- Equalities Project
The Equalities Project seeks to broaden the range of volunteering opportunities available for people across the protected characteristics. This includes people from Black, Asian and Minority Ethnic groups, LGBT communities and people with disabilities. Through the volunteer programme, we aim to increase confidence, skills and knowledge, as well as increasing community participation in public life. The project has developed over time and now provides a number of services to the community that are not otherwise available. It is funded through the Scottish Government Equalities Fund.
Each year we recruit at least 45 volunteers for this project, and all of them take part in an extensive six month training programme. The programme ensures volunteers develop the skills and knowledge to be able to provide advice and information to clients in compliance with standards set by the Scottish Government and Citizens’ Advice Scotland. After completing this initial training, all volunteers continue to receive tailored support and supervision, including goal setting, problem solving and progress checks.
We have found that volunteers who participate in the programme feel very positive about the experience, and most of them move on to employment or education. As people from across the protected characteristics are more likely to be affected by poverty and inequality, this shows that the project has been a great success and has contributed to diversifying public life. If you would like to get involved in our Equalities Project, please visit our Volunteer page.
The Equalities Project benefits the Bureau by increasing awareness of and sensitivity towards cultural norms that can impact on clients, and by helping to address the barriers to service that clients from across the protected characteristics can face. Through the volunteers’ and staff’s expertise, it also provides a number of valuable services to the community.
Get an insight into the Equalities Project here:
This clinic was set up by the Equalities Project in 2012 in response to the number of clients attending the Bureau, particularly refugees, who wanted help with applications to extend their leave to remain. The clinic now offers specialist advice and assistance on a number of applications and processes such as settlement in the UK, spouse visas, UK citizenship applications, and residence permits for EEA nationals. We also conduct a telephone helpline for other Citizens’ Advice Bureaux and external agencies dealing with immigration advice requests.
Like all our services, the clinic is completely free. This is particularly important because legal aid is not available for non-asylum immigration advice and instructing a solicitor to complete these applications can cost up to £500. The clinic therefore plays a vital role in ensuring that people are not prevented from securing these statuses due to financial circumstances.
The Immigration Clinic is made possible by the skills of our Equalities Project volunteers, who collectively speak twelves languages including Farsi, Tamil, Arabic, Tigrinya, Swahili and Urdu. It is this that allows the clinic to operate and for us to properly assist clients whose first language is not English.
If you would like to attend our Immigration Clinic, please make an appointment by calling 0141 576 5104
Intensive Care Syndrome: Promoting Independence and Return to Employment, or InS:PIRE, is a person recovery programme which runs at Glasgow Royal Infirmary for surviving patients of the Intensive Care Unit and their caregivers. It is a joint initiative between NHS Greater Glasgow and Clyde and the University of Glasgow that aims to improve the quality of life for patients and their loved ones, and to empower patients to take control over their health and wellbeing.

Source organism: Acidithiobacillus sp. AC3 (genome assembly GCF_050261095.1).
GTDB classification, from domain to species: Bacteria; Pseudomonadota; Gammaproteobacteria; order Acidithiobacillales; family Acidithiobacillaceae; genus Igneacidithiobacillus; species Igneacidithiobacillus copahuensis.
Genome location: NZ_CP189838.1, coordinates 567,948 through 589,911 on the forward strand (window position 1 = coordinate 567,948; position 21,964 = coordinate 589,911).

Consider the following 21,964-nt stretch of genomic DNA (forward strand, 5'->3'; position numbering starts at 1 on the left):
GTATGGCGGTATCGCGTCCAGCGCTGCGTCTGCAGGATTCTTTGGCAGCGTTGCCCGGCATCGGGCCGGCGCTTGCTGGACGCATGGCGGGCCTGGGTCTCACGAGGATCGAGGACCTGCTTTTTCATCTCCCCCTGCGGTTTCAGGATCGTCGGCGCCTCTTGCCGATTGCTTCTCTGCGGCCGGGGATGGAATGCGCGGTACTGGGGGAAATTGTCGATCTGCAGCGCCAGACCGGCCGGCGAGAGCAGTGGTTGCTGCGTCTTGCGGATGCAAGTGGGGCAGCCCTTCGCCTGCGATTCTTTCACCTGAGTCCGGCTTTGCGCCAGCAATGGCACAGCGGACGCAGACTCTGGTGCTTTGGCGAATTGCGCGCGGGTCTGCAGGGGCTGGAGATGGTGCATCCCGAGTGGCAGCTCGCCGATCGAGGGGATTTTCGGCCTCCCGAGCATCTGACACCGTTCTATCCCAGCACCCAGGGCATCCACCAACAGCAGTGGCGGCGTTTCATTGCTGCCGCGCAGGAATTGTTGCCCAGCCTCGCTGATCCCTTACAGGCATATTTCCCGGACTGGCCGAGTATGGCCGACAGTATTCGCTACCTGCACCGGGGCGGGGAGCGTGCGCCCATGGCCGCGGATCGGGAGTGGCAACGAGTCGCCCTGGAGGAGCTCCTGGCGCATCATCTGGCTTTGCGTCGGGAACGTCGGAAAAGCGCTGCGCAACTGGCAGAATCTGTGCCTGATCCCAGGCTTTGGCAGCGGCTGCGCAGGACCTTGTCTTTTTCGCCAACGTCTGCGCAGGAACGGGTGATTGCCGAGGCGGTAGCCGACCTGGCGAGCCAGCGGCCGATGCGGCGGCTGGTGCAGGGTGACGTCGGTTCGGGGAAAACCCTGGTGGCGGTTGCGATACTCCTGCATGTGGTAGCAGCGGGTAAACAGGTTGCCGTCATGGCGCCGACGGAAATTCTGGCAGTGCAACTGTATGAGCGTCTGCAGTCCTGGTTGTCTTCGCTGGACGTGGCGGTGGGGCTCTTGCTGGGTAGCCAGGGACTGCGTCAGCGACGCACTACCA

Each programme runs for five weeks and encourages a small group of patients who were discharged six to twelve weeks previously and their caregivers to speak to others in a similar situation. A large proportion of people leaving intensive care experience significant physical and psychological health problems for many years after discharge, requiring changes to many areas of their life and making a return to employment difficult. The programme helps participants to adapt to this with the assistance of a range of professionals. Our Bureau provides bespoke advice and support to participants in the final week.
Take a look at what those behind the InS:PIRE project have to say about their work:
Video password: InS:PIRation
To find out a bit more about this project visit their website here.
Chinese Community Outreach
The Equalities Project runs a specialised outreach service in Possilpark Library for members of the Chinese community. This outreach provides people with advice on a number of issues including benefits, housing, and financial inclusion that would otherwise be difficult to access.
Please see our Outreaches Page for details of how to attend.
Maryhill Integration Network
The Maryhill Integration Network outreach was developed in response to the needs of their users, specifically targeting people who would face difficulties accessing the Citizens Advice Bureau. This outreach covers issues relating to benefits, debt, housing, consumer and utilities. Appointments are on a Wednesday afternoon between 1.30pm and 4.30pm.
Appointments can be arranged through the Maryhill Integration Network or through the Equalities Project on 07551 904 892.
The Garnethill outreach was developed in response to the needs of users from Central and West Integration Network and the wider BME community. The outreach covers issues relating to benefits, debt, housing, consumer, utilities and immigration.
Appointments are on Wednesday Afternoon and can be arranged through the Equalities Project on 07551 904 892.